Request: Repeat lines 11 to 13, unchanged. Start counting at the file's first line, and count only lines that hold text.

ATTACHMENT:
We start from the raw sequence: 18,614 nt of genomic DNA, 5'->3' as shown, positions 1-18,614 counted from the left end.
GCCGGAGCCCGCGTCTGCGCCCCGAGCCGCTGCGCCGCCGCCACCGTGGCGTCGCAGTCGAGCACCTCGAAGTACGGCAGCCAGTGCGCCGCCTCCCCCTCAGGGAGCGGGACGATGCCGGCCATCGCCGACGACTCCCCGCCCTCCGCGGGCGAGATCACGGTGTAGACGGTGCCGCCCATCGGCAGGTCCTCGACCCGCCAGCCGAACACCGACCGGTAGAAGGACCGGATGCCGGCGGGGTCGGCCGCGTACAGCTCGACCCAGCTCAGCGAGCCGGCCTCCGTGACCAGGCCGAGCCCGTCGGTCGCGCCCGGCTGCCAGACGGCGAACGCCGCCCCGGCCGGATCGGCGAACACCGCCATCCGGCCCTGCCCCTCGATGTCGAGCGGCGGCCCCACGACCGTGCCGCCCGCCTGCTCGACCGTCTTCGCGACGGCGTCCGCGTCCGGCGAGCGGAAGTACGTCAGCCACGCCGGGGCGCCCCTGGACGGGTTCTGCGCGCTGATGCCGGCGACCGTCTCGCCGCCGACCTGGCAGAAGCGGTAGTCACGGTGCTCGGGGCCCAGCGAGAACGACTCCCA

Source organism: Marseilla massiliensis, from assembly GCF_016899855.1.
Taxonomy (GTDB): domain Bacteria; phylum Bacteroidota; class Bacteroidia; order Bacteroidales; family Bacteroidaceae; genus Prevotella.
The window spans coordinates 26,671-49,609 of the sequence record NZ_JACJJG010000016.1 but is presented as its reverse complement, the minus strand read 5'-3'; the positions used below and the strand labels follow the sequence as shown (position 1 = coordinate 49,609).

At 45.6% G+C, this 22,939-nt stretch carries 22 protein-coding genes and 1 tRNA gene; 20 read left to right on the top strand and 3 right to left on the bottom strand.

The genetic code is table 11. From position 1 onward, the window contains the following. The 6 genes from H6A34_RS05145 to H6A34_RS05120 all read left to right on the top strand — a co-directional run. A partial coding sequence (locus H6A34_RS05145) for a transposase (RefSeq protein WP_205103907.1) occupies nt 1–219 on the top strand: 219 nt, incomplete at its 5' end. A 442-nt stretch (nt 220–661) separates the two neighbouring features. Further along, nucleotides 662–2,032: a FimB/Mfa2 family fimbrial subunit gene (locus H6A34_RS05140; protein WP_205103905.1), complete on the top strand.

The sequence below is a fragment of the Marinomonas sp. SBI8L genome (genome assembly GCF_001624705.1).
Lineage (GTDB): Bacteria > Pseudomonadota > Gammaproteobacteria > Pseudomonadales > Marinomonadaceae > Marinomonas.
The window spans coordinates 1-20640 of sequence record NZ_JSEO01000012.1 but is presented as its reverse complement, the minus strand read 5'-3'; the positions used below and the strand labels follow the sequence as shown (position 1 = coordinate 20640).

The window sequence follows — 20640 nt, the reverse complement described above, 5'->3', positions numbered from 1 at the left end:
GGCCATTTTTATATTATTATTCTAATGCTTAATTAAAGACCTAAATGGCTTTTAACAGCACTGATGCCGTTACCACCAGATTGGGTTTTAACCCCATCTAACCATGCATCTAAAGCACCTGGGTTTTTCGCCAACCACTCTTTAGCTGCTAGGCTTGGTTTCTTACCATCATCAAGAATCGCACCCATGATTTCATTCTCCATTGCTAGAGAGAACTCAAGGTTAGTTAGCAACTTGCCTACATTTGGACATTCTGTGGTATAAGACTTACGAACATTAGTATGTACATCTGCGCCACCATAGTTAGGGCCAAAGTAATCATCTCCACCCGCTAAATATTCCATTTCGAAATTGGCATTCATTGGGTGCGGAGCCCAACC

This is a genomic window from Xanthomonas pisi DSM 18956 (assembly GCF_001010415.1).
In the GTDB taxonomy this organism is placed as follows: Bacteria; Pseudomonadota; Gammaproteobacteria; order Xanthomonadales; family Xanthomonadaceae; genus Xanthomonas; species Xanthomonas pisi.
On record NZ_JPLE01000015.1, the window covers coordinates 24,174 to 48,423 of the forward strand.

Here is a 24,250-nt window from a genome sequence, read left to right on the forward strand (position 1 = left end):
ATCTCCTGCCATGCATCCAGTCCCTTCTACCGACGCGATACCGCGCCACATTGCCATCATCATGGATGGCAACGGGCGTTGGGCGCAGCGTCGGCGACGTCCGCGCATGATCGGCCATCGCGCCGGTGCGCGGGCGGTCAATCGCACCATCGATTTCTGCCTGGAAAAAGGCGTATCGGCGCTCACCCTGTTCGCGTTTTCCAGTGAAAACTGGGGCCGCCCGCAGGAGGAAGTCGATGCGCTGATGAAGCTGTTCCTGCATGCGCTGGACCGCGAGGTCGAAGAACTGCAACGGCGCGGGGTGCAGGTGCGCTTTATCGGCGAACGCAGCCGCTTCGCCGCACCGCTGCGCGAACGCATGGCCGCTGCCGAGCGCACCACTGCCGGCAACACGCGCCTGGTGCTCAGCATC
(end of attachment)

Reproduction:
The window sequence follows — 20640 nt, the reverse complement described above, 5'->3', positions numbered from 1 at the left end:
GGCCATTTTTATATTATTATTCTAATGCTTAATTAAAGACCTAAATGGCTTTTAACAGCACTGATGCCGTTACCACCAGATTGGGTTTTAACCCCATCTAACCATGCATCTAAAGCACCTGGGTTTTTCGCCAACCACTCTTTAGCTGCTAGGCTTGGTTTCTTACCATCATCAAGAATCGCACCCATGATTTCATTCTCCATTGCTAGAGAGAACTCAAGGTTAGTTAGCAACTTGCCTACATTTGGACATTCTGTGGTATAAGACTTACGAACATTAGTATGTACATCTGCGCCACCATAGTTAGGGCCAAAGTAATCATCTCCACCCGCTAAATATTCCATTTCGAAATTGGCATTCATTGGGTGCGGAGCCCAACC

This is a genomic window from Xanthomonas pisi DSM 18956 (assembly GCF_001010415.1).